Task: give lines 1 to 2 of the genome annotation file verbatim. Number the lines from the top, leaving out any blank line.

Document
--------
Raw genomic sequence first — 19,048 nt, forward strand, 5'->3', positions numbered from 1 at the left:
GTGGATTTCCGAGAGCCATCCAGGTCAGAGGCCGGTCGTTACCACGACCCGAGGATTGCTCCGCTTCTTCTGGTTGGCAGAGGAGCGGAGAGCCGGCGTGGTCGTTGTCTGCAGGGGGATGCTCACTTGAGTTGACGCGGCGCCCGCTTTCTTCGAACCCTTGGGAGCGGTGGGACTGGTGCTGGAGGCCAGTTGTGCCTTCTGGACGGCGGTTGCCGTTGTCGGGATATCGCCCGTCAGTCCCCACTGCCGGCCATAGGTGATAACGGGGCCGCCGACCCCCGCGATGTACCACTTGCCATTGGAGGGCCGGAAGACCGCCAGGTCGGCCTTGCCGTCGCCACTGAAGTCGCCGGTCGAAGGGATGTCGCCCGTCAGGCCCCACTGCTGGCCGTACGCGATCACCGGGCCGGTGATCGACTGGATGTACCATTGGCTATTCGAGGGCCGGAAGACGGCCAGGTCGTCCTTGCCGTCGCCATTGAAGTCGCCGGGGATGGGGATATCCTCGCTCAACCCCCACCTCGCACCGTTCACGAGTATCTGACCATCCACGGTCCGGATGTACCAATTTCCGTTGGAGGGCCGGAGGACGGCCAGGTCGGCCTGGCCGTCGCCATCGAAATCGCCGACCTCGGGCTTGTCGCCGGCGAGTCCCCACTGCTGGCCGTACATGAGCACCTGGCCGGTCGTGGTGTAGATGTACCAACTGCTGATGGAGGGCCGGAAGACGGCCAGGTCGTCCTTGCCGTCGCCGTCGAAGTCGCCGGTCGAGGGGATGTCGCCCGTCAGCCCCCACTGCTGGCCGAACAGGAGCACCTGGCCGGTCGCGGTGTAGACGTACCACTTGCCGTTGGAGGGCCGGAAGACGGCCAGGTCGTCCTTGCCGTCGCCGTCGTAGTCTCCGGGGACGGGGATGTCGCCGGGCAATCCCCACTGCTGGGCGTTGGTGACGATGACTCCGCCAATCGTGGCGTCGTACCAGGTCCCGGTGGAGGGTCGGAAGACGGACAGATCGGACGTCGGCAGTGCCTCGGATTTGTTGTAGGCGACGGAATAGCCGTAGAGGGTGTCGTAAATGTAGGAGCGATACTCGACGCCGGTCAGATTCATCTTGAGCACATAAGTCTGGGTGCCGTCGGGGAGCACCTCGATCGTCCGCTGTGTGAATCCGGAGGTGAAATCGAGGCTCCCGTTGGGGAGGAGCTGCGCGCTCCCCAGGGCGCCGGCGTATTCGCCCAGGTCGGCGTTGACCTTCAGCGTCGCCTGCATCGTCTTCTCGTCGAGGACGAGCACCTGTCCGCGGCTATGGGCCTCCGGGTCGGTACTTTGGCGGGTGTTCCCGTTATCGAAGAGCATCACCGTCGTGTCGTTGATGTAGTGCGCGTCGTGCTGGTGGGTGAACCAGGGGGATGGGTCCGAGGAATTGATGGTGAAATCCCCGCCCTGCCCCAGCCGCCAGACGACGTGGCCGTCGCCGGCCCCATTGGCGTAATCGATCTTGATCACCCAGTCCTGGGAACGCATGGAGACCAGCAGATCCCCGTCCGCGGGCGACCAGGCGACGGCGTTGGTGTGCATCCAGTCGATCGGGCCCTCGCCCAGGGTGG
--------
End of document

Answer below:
Raw genomic sequence first — 19,048 nt, forward strand, 5'->3', positions numbered from 1 at the left:
GTGGATTTCCGAGAGCCATCCAGGTCAGAGGCCGGTCGTTACCACGACCCGAGGATTGCTCCGCTTCTTCTGGTTGGCAGAGGAGCGGAGAGCCGGCGTGGTCGTTGTCTGCAGGGGGATGCTCACTTGAGTTGACGCGGCGCCCGCTTTCTTCGAACCCTTGGGAGCGGTGGGACTGGTGCTGGAGGCCAGTTGTGCCTTCTGGACGGCGGTTGCCGTTGTCGGGATATCGCCCGTCAGTCCCCACTGCCGGCCATAGGTGATAACGGGGCCGCCGACCCCCGCGATGTACCACTTGCCATTGGAGGGCCGGAAGACCGCCAGGTCGGCCTTGCCGTCGCCACTGAAGTCGCCGGTCGAAGGGATGTCGCCCGTCAGGCCCCACTGCTGGCCGTACGCGATCACCGGGCCGGTGATCGACTGGATGTACCATTGGCTATTCGAGGGCCGGAAGACGGCCAGGTCGTCCTTGCCGTCGCCATTGAAGTCGCCGGGGATGGGGATATCCTCGCTCAACCCCCACCTCGCACCGTTCACGAGTATCTGACCATCCACGGTCCGGATGTACCAATTTCCGTTGGAGGGCCGGAGGACGGCCAGGTCGGCCTGGCCGTCGCCATCGAAATCGCCGACCTCGGGCTTGTCGCCGGCGAGTCCCCACTGCTGGCCGTACATGAGCACCTGGCCGGTCGTGGTGTAGATGTACCAACTGCTGATGGAGGGCCGGAAGACGGCCAGGTCGTCCTTGCCGTCGCCGTCGAAGTCGCCGGTCGAGGGGATGTCGCCCGTCAGCCCCCACTGCTGGCCGAACAGGAGCACCTGGCCGGTCGCGGTGTAGACGTACCACTTGCCGTTGGAGGGCCGGAAGACGGCCAGGTCGTCCTTGCCGTCGCCGTCGTAGTCTCCGGGGACGGGGATGTCGCCGGGCAATCCCCACTGCTGGGCGTTGGTGACGATGACTCCGCCAATCGTGGCGTCGTACCAGGTCCCGGTGGAGGGTCGGAAGACGGACAGATCGGACGTCGGCAGTGCCTCGGATTTGTTGTAGGCGACGGAATAGCCGTAGAGGGTGTCGTAAATGTAGGAGCGATACTCGACGCCGGTCAGATTCATCTTGAGCACATAAGTCTGGGTGCCGTCGGGGAGCACCTCGATCGTCCGCTGTGTGAATCCGGAGGTGAAATCGAGGCTCCCGTTGGGGAGGAGCTGCGCGCTCCCCAGGGCGCCGGCGTATTCGCCCAGGTCGGCGTTGACCTTCAGCGTCGCCTGCATCGTCTTCTCGTCGAGGACGAGCACCTGTCCGCGGCTATGGGCCTCCGGGTCGGTACTTTGGCGGGTGTTCCCGTTATCGAAGAGCATCACCGTCGTGTCGTTGATGTAGTGCGCGTCGTGCTGGTGGGTGAACCAGGGGGATGGGTCCGAGGAATTGATGGTGAAATCCCCGCCCTGCCCCAGCCGCCAGACGACGTGGCCGTCGCCGGCCCCATTGGCGTAATCGATCTTGATCACCCAGTCCTGGGAACGCATGGAGACCAGCAGATCCCCGTCCGCGGGCGACCAGGCGACGGCGTTGGTGTGCATCCAGTCGATCGGGCCCTCGCCCAGGGTGG